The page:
The details bring it alive. For instance, he tricked a crook into handing back a stolen diamond shirt-pin in a bar, by knowing exactly how the crook worked with an accomplice. Another time he and two fellow officers got into a scuffle with some thieves, trying to recover some stolen jewels, and we read that Mr Whicher was set upon by a man with a red hot poker.

The details of the murder of Saville in his own house at Road Hill are shocking and by the end of this well-researched book much has been revealed about the need for morality and love in the household and in the family. Other fascinating themes and questions are raised as well as the whole country became obsessed with the case in the 1860s and were not satisfied when they could not see justice done. So the need for public justice is shown, but so is the foolhardiness of many who had little to do with the case writing to Scotland Yard with their own theories about what was done, and by whom. Even Charles Dickens had a theory!

Finally the question of madness interested a casual fan of classic Gothic/sensation literature like me. It really makes you wonder what madness is. Is it getting things in the wrong perspective, like a sociopath who does not see that a certain human life has value? Is it not having the proper feelings there? Is it doing something horrendous, out of character, or out of spite or anger (yet surely this definition isn't too far from things any of us have done). What is madness and what is just plain evil, after all?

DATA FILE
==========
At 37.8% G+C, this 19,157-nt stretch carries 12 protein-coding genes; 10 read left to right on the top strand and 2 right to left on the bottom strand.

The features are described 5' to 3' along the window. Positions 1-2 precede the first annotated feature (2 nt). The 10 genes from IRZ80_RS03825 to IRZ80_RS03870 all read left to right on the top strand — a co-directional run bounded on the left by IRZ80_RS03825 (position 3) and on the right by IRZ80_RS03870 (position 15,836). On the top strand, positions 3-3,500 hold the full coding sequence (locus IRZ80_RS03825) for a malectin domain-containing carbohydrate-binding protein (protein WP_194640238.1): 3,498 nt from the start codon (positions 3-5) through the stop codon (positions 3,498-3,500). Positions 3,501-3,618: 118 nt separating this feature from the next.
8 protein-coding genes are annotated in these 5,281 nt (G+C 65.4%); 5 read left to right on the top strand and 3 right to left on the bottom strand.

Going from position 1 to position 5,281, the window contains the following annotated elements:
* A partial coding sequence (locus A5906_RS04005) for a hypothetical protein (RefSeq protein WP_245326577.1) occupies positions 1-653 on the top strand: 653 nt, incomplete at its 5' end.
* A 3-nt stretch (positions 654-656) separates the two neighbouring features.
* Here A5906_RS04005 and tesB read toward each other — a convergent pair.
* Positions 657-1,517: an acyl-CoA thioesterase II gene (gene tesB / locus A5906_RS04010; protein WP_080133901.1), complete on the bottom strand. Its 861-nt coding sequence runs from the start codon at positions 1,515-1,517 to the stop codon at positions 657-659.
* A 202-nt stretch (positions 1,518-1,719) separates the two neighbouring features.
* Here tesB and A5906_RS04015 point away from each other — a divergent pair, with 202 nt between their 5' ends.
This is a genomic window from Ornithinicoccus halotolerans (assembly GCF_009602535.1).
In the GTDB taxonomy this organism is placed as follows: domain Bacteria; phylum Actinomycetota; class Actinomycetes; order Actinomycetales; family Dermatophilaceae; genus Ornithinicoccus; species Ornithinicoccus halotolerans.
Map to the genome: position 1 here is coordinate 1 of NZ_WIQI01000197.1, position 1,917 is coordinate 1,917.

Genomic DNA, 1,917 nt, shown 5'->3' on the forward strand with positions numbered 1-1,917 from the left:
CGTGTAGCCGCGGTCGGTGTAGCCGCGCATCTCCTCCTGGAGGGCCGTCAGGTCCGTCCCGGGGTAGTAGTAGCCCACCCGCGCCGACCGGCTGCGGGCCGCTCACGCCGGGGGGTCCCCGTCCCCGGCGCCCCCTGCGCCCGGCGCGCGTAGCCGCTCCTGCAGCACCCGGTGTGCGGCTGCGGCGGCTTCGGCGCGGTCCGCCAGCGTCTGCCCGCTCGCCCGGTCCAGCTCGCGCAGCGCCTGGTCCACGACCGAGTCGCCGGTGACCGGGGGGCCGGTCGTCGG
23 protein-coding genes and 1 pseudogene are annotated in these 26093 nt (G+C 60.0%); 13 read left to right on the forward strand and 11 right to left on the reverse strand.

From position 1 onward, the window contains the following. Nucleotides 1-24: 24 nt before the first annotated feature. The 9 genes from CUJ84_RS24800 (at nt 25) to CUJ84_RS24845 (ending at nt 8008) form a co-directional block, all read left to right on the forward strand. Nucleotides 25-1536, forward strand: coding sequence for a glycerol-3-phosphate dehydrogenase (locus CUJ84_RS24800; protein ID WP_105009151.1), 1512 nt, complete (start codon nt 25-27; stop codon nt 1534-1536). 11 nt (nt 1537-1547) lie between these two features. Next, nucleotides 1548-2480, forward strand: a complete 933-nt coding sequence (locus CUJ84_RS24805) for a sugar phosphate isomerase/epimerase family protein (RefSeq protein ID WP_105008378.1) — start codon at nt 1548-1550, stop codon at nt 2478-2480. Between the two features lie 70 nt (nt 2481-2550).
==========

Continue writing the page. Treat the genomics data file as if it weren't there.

The book, which perhaps could have been shorter, brings out all the ways this case became politically and socially important, and finally the sentence is passed and we know who did the terrible deed. Author Kate Summerscale reminds us in the last few pages that we must not allow the tragic loss of a human life to become lost in the intellectual game of finding out "whodunit", which is a brilliant sentiment to end on, and the whole thing is an illuminating and really interesting read.

Saturday, 3 July 2010

Seeing and believing

On Wednesday night I went to my house group (a Bible study group that meets in someone's house). As we were looking at John 9 it struck me how easy it easy to get everything totally wrong. Let me explain.

The Jewish Pharisees were so sure their rules of religion were right that when God showed up among them, they discounted him - and worse, opposed him. His work amongst people did not fit into their ideas about what kind of activities could be carried out on the Sabbath - and some held this against him, seeing his new way as undermining what they "knew" to be God's way.

Their desperation with the situation and growing hatred of Jesus is apparent, yet He is the one they must wake up and see is God.

The contrast in the chapter is of course with the man whom Jesus has freed from blindness, who answers their questions plainly and as best he can. His words start to point out the Pharisees' spiritual blindness!